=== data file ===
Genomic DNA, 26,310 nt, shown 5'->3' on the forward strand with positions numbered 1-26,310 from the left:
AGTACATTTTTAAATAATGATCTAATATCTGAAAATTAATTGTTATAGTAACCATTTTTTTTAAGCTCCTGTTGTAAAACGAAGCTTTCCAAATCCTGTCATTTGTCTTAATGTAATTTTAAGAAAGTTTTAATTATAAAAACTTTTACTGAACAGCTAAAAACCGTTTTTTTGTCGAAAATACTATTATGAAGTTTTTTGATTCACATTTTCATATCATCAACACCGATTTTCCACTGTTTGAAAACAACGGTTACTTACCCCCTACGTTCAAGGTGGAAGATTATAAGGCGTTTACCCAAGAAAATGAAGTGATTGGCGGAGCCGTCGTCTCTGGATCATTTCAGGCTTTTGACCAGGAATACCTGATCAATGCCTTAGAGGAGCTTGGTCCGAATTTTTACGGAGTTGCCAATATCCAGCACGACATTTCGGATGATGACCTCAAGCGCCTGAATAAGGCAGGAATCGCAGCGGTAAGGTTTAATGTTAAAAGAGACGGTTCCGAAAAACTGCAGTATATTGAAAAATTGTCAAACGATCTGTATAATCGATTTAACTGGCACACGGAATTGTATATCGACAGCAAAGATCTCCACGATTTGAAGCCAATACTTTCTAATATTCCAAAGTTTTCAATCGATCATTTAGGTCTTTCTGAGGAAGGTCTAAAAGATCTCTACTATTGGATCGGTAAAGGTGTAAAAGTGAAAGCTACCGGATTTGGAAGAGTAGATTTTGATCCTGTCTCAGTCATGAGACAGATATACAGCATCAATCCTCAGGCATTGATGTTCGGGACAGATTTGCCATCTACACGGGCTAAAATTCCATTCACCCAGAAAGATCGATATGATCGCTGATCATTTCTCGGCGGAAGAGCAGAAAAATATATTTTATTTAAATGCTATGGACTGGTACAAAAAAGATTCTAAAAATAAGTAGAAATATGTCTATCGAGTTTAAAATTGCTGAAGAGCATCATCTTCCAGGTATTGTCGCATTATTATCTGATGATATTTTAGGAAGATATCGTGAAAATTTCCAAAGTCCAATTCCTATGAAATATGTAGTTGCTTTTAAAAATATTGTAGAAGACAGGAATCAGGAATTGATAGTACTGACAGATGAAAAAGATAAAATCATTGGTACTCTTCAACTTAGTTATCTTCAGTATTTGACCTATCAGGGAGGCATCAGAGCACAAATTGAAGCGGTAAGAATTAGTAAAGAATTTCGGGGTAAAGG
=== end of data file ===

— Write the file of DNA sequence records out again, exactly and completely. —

Genomic DNA, 26,310 nt, shown 5'->3' on the forward strand with positions numbered 1-26,310 from the left:
AGTACATTTTTAAATAATGATCTAATATCTGAAAATTAATTGTTATAGTAACCATTTTTTTTAAGCTCCTGTTGTAAAACGAAGCTTTCCAAATCCTGTCATTTGTCTTAATGTAATTTTAAGAAAGTTTTAATTATAAAAACTTTTACTGAACAGCTAAAAACCGTTTTTTTGTCGAAAATACTATTATGAAGTTTTTTGATTCACATTTTCATATCATCAACACCGATTTTCCACTGTTTGAAAACAACGGTTACTTACCCCCTACGTTCAAGGTGGAAGATTATAAGGCGTTTACCCAAGAAAATGAAGTGATTGGCGGAGCCGTCGTCTCTGGATCATTTCAGGCTTTTGACCAGGAATACCTGATCAATGCCTTAGAGGAGCTTGGTCCGAATTTTTACGGAGTTGCCAATATCCAGCACGACATTTCGGATGATGACCTCAAGCGCCTGAATAAGGCAGGAATCGCAGCGGTAAGGTTTAATGTTAAAAGAGACGGTTCCGAAAAACTGCAGTATATTGAAAAATTGTCAAACGATCTGTATAATCGATTTAACTGGCACACGGAATTGTATATCGACAGCAAAGATCTCCACGATTTGAAGCCAATACTTTCTAATATTCCAAAGTTTTCAATCGATCATTTAGGTCTTTCTGAGGAAGGTCTAAAAGATCTCTACTATTGGATCGGTAAAGGTGTAAAAGTGAAAGCTACCGGATTTGGAAGAGTAGATTTTGATCCTGTCTCAGTCATGAGACAGATATACAGCATCAATCCTCAGGCATTGATGTTCGGGACAGATTTGCCATCTACACGGGCTAAAATTCCATTCACCCAGAAAGATCGATATGATCGCTGATCATTTCTCGGCGGAAGAGCAGAAAAATATATTTTATTTAAATGCTATGGACTGGTACAAAAAAGATTCTAAAAATAAGTAGAAATATGTCTATCGAGTTTAAAATTGCTGAAGAGCATCATCTTCCAGGTATTGTCGCATTATTATCTGATGATATTTTAGGAAGATATCGTGAAAATTTCCAAAGTCCAATTCCTATGAAATATGTAGTTGCTTTTAAAAATATTGTAGAAGACAGGAATCAGGAATTGATAGTACTGACAGATGAAAAAGATAAAATCATTGGTACTCTTCAACTTAGTTATCTTCAGTATTTGACCTATCAGGGAGGCATCAGAGCACAAATTGAAGCGGTAAGAATTAGTAAAGAATTTCGGGGTAAAGG